But what stands out most is the skilled amateurism of those times. The time-lapsed photographs for the post and beam “pioneer hut” to the cut-slab and thatch sheds of the first settlement to “The new house” bracketed the obvious faults of the DIY constructs of the first to prefer the hired trades to build the second … and it was the pause in between the original claiming of the property and the sweat and tears that built up the family fortune enough to bring in the tradesmen to make the growing family’s life more comfortable and life in general more liveable … for the burden of home life of the times fell solidly upon the shoulders of the women. Whilst on the farm, developments in agricultural machinery remained pretty static right up until the second world war … the cumbersome stump jump plough the major improvement while all else was structured for application to horse-drawn machinery and it’s risky use, for horses could be prone to fright and flight, taking chains, harness, equipment and handler on a wild unrestrained gallop across lumpy, ploughed paddocks and straight through fences toward the home stable … a most unsettling experience.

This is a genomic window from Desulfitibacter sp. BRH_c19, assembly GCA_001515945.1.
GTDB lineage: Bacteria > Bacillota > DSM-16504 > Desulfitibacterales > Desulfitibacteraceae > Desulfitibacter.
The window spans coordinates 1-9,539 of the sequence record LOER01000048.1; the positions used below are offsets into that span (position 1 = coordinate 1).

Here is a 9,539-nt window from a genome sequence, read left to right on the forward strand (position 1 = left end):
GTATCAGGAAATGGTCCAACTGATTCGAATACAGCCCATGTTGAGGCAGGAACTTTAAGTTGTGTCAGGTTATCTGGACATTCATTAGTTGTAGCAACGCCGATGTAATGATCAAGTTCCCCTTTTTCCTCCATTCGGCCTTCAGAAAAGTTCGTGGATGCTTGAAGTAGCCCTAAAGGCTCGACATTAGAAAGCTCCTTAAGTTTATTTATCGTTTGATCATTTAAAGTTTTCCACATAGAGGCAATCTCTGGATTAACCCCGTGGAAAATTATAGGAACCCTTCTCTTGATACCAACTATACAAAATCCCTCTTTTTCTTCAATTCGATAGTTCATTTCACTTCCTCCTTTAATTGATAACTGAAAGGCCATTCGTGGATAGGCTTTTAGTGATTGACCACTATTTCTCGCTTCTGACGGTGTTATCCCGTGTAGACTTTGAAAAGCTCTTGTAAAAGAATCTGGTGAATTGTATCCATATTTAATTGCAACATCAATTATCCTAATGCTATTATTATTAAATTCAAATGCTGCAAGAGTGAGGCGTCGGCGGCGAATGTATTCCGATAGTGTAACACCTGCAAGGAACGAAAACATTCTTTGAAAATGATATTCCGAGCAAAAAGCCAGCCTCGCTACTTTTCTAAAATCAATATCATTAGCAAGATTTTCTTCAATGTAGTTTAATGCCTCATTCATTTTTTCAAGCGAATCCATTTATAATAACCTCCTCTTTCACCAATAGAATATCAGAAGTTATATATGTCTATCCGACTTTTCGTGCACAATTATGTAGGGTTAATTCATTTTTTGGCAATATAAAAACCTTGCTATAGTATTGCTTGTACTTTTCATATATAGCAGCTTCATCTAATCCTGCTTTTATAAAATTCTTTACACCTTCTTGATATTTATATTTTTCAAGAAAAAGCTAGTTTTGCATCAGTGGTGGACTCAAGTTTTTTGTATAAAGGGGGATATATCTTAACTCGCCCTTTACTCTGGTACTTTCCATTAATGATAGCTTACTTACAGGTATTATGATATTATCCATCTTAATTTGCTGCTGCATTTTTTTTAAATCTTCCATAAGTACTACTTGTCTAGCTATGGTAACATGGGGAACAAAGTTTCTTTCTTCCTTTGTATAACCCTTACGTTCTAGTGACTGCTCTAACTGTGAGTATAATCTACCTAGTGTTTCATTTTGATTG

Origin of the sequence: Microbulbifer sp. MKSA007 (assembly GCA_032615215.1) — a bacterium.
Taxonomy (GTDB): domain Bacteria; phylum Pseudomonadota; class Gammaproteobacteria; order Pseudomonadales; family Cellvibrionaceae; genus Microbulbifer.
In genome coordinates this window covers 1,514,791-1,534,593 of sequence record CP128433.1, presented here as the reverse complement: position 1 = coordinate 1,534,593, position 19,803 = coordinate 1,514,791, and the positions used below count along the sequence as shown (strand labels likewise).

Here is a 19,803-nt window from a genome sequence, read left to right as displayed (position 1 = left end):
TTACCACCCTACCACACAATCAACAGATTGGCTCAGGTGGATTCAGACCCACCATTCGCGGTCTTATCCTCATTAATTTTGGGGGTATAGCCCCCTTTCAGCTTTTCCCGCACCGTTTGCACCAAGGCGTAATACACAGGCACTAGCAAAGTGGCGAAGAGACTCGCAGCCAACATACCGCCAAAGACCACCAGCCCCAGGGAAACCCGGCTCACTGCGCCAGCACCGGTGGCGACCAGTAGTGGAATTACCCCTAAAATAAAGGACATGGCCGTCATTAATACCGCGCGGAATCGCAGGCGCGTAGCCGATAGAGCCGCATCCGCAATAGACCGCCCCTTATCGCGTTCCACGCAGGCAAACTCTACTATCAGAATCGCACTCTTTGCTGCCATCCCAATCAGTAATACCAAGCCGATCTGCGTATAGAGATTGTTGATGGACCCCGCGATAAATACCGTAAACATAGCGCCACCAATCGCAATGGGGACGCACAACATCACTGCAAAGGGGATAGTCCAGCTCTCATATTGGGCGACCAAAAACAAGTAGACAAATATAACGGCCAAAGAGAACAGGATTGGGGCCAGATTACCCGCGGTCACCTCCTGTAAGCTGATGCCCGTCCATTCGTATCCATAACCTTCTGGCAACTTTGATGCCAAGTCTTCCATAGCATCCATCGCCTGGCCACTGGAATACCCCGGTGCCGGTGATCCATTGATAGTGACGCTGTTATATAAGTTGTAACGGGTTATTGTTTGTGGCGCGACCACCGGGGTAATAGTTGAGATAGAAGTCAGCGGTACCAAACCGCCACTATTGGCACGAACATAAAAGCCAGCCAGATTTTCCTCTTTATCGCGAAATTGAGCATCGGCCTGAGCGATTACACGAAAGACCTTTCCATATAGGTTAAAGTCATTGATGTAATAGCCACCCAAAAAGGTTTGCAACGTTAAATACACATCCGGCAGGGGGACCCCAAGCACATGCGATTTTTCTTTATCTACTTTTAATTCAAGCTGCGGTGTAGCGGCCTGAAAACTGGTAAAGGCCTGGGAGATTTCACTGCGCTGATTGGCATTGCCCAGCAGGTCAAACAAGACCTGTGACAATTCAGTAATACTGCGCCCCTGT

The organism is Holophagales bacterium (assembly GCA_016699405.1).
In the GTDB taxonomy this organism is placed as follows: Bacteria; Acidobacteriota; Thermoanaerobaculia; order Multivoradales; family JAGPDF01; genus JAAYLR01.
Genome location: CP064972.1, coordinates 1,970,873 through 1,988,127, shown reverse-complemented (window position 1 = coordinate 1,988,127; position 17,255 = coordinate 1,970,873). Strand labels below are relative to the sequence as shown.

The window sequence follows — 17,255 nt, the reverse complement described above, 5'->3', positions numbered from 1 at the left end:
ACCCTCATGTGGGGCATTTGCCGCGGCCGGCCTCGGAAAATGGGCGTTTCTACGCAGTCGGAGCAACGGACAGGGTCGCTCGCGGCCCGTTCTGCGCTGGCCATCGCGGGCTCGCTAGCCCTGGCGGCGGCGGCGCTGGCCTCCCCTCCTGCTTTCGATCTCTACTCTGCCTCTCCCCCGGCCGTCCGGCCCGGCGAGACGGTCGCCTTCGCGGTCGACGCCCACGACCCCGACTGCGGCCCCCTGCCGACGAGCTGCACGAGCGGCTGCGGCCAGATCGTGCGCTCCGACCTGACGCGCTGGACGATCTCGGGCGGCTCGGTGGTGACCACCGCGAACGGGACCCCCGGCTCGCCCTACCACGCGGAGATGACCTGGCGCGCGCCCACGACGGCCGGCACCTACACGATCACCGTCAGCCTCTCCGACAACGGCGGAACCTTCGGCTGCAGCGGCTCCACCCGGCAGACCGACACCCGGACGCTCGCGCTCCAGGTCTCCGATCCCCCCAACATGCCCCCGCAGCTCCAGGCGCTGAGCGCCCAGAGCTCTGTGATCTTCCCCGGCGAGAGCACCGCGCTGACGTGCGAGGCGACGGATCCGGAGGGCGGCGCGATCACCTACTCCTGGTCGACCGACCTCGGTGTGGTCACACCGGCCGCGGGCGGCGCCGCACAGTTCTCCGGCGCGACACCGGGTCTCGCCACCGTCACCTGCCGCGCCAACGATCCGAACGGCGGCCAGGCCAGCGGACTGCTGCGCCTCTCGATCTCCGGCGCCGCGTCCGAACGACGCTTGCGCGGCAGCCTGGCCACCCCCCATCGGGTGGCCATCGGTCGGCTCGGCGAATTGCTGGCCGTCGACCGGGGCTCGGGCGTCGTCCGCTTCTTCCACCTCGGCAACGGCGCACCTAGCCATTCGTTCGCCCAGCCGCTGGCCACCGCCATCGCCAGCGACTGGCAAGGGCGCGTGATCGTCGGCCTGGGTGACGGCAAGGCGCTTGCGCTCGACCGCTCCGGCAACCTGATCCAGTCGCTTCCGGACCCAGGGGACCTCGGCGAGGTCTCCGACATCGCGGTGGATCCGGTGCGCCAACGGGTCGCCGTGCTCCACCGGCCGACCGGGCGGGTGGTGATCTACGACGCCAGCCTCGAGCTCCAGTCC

And it was about this time that with the advanced development of mechanical tractors that all this came to an abrupt end … and with that sudden killing off of a labour intensive era, was the decline of community connection, for the mechanic and his garage has become the “go-to” person for both fuel and expertise of machine maintenance. No more saddler, blacksmith/iron monger … no more farrier and horse doctor or even the exchange of local knowledge on animal husbandry and with the demise of intensive labour farming, went the families to the city or elsewhere and with them went the town choir, the town band, the town baker, bank, church and assorted community businesses, not to mention the local sporting teams … and in the end in some cases, the town itself … for the once “family farm” being bulldozed and the property held in the portfolio of an Agri-corp absentee owner.